Sunday, December 30, 2018

Top Ten Posts of 2018: Number 2!

Counting down the top 10 most-viewed posts of's #2, a Q&A with Beth Benedix about her book Ghost Writer, first posted on March 23.

Beth Benedix is the author of the new book Ghost Writer: A Story About Telling a Holocaust Story. It focuses on the life of Joe Koenig, a Holocaust survivor, and Benedix's efforts to tell his story. Her other books include Subverting Scriptures, and her work has appeared in a variety of publications. She is a professor at DePauw University, and is the founder of the nonprofits arts organization The Castle. She lives in Greencastle, Indiana.

Q: Your book is subtitled "A Story About Telling a Holocaust Story." Why did you decide to take this approach to your book, and how long did it take to write it?

A: Thank you so much for asking this question! It took about nine years to write, and it went through a number of different iterations.

Somehow I always knew that the story I most wanted—felt I needed—to tell was the story of the process of trying to tell this story, which sounds terribly convoluted when I say it this way. But the truth is that the earlier iterations fell flat because I attempted to mute my sense that it had to be this way. 

The questions that I obsess over—the ethical questions concerning how to tell someone else’s story, what it means to choose one method over another, what it means to impose a narrative arc, how to draw out the universal implications of an insular set of memories—are essentially questions of process, and, so, it seemed natural to me to bring these questions out into the open. 

My biggest inspirations in memoir--Dave Eggers (A Heartbreaking Work of Staggering Genius) and David Harris-Gershon (What Do You Buy the Children of the Terrorist Who Tried to Kill Your Wife?)—are painstakingly, playfully, process-driven, and the authenticity of this approach came as a revelation to me the first time I read their books.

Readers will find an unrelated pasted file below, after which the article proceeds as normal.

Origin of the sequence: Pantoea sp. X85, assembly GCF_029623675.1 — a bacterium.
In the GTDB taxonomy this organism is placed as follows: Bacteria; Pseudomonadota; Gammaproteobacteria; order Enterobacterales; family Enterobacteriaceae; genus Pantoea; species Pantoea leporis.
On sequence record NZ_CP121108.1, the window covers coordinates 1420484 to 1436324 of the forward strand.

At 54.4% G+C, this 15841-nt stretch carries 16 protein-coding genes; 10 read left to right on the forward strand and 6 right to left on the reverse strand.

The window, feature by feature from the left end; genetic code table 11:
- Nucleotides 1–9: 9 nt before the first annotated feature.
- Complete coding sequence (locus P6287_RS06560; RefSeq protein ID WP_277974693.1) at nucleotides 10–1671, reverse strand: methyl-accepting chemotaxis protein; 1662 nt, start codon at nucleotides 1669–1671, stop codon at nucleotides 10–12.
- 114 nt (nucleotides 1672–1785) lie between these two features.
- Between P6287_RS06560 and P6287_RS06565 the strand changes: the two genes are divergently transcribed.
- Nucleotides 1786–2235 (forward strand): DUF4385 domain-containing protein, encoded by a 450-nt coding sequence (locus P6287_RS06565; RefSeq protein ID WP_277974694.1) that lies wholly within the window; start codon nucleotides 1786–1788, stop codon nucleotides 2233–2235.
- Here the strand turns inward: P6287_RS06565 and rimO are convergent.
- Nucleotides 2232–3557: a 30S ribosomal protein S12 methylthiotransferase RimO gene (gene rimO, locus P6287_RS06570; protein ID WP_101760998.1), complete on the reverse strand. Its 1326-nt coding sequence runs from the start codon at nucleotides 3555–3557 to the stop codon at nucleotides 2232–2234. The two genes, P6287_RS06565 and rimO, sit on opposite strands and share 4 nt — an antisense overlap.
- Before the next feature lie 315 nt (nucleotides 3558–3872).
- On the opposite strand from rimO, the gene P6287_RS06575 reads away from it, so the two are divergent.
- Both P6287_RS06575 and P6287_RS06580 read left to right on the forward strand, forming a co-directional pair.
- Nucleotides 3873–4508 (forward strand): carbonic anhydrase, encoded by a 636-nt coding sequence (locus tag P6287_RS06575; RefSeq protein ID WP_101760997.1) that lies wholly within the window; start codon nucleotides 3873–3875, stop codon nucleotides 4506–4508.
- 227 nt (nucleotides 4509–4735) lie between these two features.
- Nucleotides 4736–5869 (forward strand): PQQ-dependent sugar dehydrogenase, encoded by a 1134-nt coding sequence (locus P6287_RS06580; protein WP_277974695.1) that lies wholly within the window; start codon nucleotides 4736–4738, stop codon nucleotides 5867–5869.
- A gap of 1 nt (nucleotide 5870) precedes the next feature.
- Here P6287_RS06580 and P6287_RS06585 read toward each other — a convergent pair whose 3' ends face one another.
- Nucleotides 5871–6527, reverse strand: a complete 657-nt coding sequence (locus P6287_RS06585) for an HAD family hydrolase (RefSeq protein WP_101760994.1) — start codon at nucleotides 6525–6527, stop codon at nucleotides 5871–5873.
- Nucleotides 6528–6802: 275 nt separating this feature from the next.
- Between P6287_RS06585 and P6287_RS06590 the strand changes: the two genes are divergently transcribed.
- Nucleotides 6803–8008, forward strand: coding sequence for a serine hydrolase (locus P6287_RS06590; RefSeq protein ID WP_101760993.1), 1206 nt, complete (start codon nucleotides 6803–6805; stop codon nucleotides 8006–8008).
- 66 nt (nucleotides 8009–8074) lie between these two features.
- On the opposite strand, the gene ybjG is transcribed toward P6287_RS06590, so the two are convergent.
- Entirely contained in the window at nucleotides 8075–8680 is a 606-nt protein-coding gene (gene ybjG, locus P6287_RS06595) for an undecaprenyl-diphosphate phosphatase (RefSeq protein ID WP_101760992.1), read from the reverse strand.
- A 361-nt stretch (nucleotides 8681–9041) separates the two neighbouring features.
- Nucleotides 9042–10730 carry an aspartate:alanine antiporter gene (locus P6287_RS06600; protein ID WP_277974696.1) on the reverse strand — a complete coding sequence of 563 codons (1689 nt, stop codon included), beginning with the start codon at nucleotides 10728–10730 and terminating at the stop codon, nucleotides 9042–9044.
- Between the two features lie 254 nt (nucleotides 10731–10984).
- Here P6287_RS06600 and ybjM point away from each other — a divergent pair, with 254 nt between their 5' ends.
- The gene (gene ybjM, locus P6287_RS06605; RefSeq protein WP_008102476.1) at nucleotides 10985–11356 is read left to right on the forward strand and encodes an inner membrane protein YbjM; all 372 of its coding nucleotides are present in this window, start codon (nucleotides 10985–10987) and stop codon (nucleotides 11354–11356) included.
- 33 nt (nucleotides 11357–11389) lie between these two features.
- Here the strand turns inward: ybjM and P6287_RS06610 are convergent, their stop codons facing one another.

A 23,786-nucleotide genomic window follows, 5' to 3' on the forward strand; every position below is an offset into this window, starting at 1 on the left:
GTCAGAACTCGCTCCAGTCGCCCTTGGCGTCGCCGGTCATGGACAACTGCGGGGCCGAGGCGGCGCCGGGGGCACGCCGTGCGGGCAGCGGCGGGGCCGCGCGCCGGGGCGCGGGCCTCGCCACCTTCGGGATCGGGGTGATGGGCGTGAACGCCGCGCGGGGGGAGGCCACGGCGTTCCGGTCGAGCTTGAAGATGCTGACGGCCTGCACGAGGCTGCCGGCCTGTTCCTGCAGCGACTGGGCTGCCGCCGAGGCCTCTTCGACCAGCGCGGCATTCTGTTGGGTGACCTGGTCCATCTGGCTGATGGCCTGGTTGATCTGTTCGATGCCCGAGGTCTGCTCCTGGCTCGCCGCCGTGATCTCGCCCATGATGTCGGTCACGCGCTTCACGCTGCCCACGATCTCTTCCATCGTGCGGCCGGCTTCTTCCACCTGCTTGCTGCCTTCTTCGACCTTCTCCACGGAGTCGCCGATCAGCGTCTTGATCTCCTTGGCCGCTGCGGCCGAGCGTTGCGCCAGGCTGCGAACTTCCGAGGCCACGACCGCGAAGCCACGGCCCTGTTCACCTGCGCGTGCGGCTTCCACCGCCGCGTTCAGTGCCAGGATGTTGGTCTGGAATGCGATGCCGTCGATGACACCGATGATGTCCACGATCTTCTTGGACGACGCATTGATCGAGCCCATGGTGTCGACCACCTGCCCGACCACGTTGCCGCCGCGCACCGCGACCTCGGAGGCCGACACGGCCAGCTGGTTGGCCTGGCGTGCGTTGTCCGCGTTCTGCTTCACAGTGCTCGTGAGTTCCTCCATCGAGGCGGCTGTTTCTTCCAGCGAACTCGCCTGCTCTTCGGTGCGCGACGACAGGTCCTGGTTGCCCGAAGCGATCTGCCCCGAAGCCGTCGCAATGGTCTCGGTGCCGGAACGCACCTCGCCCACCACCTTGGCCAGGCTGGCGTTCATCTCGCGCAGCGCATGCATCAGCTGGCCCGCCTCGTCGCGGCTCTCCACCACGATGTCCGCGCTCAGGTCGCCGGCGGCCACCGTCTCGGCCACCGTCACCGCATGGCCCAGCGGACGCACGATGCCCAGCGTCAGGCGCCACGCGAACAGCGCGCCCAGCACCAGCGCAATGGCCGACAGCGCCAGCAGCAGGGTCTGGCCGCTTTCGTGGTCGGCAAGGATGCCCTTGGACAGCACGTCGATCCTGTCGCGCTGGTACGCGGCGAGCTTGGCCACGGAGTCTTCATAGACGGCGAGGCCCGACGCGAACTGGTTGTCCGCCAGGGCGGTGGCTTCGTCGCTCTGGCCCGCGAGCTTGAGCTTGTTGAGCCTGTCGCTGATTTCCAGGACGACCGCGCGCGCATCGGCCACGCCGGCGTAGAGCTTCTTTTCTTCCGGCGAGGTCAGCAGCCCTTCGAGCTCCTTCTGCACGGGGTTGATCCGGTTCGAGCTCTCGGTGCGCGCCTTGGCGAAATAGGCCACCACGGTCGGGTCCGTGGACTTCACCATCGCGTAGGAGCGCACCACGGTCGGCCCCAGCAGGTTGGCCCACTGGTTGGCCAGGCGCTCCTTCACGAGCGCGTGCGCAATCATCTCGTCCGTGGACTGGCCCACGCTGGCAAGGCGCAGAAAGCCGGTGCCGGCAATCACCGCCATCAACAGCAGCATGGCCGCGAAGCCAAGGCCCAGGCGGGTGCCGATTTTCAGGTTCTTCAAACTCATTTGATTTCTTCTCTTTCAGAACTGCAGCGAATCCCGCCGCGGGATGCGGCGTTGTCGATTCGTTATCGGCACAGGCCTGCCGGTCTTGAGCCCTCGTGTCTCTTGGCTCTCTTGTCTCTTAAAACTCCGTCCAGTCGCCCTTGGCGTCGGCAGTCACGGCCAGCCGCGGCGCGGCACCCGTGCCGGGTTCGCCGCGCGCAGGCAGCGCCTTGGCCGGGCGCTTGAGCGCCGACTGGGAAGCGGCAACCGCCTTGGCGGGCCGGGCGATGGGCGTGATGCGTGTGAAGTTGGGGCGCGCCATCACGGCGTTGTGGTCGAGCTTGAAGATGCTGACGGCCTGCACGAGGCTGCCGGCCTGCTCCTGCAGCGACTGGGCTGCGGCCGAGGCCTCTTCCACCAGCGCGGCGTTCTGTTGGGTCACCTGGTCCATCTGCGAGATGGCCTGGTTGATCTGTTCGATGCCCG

There’s a vulnerability to this approach that feels necessary to me, a tentative quality that conveys the reality of what it feels like to just not know how best to communicate the weight of Joe’s story. 

I gesture to Paul Celan at the close of the book, and this gesture captures my full sense that a story like this, a story of encounter—raw, real, unscripted—is always “en route.” 

Q: Throughout the book, you discuss both Joe Koenig and your father. What do you see as the connection between then?

A: Yes, this connection becomes a central motif, even as it surprised me to make the connection. In the book, I try to make clear that, in so many ways, Joe and my father couldn’t be farther from one another. 

There’s a conversation we have, for instance, where I tell Joe in no uncertain terms my sense of the chasm between them: I tell him that, where he is a true survivor, my father—who died when I was 20—squandered his life. 

And yet… my relationship with Joe, the time I spent with him poring over his story and learning who he is and what makes him tick… somehow this all brought my father back to me in the most vivid way. 

Somehow the relationship we developed—his sense of humor, his brute honesty, the way he challenged me to face my fears, the way he knew how to master the world around him—all of this brought my dad back.  And I started to process Joe’s story through the residual ache of losing my father.